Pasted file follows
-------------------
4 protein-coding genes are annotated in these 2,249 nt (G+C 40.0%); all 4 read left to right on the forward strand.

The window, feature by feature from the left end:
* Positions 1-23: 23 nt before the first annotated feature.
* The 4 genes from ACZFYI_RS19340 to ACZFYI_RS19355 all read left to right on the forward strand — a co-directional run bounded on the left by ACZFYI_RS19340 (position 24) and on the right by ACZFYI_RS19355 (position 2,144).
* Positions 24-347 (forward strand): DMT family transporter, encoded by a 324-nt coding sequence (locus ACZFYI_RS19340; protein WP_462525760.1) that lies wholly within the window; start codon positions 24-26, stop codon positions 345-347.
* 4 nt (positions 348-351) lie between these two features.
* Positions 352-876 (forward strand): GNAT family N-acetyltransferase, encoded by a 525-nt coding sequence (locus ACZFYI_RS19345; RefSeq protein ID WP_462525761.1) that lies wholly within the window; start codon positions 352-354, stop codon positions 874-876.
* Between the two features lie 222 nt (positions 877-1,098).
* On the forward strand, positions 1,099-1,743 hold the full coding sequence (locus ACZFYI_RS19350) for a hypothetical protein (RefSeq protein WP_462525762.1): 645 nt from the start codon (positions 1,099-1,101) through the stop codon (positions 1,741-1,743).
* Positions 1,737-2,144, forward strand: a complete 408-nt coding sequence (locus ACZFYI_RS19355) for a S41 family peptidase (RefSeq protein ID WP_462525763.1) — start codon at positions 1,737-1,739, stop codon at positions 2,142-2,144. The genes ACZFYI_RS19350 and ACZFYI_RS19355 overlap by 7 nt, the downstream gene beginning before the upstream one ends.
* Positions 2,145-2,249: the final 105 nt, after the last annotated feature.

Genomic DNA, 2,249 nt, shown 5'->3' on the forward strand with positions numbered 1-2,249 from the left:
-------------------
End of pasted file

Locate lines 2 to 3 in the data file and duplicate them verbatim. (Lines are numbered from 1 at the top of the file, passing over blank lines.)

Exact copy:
The window, feature by feature from the left end:
* Positions 1-23: 23 nt before the first annotated feature.